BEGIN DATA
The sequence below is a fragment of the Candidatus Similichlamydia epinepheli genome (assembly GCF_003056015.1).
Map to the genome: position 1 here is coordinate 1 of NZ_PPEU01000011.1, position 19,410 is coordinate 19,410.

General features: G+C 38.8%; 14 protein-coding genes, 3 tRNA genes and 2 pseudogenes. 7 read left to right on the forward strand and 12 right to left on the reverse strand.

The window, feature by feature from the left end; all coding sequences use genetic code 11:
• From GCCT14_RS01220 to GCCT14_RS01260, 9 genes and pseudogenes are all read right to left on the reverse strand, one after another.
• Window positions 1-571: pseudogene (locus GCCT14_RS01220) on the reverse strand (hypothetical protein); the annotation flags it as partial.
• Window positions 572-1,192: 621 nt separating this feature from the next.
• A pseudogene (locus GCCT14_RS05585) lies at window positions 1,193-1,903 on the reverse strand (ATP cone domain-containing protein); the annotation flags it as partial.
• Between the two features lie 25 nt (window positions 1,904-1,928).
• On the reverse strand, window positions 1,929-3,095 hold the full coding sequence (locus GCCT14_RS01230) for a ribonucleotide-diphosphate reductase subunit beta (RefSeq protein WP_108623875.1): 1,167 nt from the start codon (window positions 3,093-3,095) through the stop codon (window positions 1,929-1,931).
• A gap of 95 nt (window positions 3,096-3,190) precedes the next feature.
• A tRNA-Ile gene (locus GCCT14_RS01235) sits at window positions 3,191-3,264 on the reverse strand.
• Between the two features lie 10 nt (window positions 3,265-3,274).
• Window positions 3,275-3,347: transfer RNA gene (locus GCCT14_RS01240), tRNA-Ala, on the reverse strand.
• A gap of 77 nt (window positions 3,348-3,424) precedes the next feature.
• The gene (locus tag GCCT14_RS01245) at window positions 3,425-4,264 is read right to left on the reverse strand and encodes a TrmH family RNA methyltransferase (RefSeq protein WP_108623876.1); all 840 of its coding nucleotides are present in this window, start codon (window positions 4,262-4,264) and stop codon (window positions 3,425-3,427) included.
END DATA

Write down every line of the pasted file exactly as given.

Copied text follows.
The sequence below is a fragment of the Candidatus Similichlamydia epinepheli genome (assembly GCF_003056015.1).
Map to the genome: position 1 here is coordinate 1 of NZ_PPEU01000011.1, position 19,410 is coordinate 19,410.

General features: G+C 38.8%; 14 protein-coding genes, 3 tRNA genes and 2 pseudogenes. 7 read left to right on the forward strand and 12 right to left on the reverse strand.

The window, feature by feature from the left end; all coding sequences use genetic code 11:
• From GCCT14_RS01220 to GCCT14_RS01260, 9 genes and pseudogenes are all read right to left on the reverse strand, one after another.
• Window positions 1-571: pseudogene (locus GCCT14_RS01220) on the reverse strand (hypothetical protein); the annotation flags it as partial.
• Window positions 572-1,192: 621 nt separating this feature from the next.
• A pseudogene (locus GCCT14_RS05585) lies at window positions 1,193-1,903 on the reverse strand (ATP cone domain-containing protein); the annotation flags it as partial.
• Between the two features lie 25 nt (window positions 1,904-1,928).
• On the reverse strand, window positions 1,929-3,095 hold the full coding sequence (locus GCCT14_RS01230) for a ribonucleotide-diphosphate reductase subunit beta (RefSeq protein WP_108623875.1): 1,167 nt from the start codon (window positions 3,093-3,095) through the stop codon (window positions 1,929-1,931).
• A gap of 95 nt (window positions 3,096-3,190) precedes the next feature.
• A tRNA-Ile gene (locus GCCT14_RS01235) sits at window positions 3,191-3,264 on the reverse strand.
• Between the two features lie 10 nt (window positions 3,265-3,274).
• Window positions 3,275-3,347: transfer RNA gene (locus GCCT14_RS01240), tRNA-Ala, on the reverse strand.
• A gap of 77 nt (window positions 3,348-3,424) precedes the next feature.
• The gene (locus tag GCCT14_RS01245) at window positions 3,425-4,264 is read right to left on the reverse strand and encodes a TrmH family RNA methyltransferase (RefSeq protein WP_108623876.1); all 840 of its coding nucleotides are present in this window, start codon (window positions 4,262-4,264) and stop codon (window positions 3,425-3,427) included.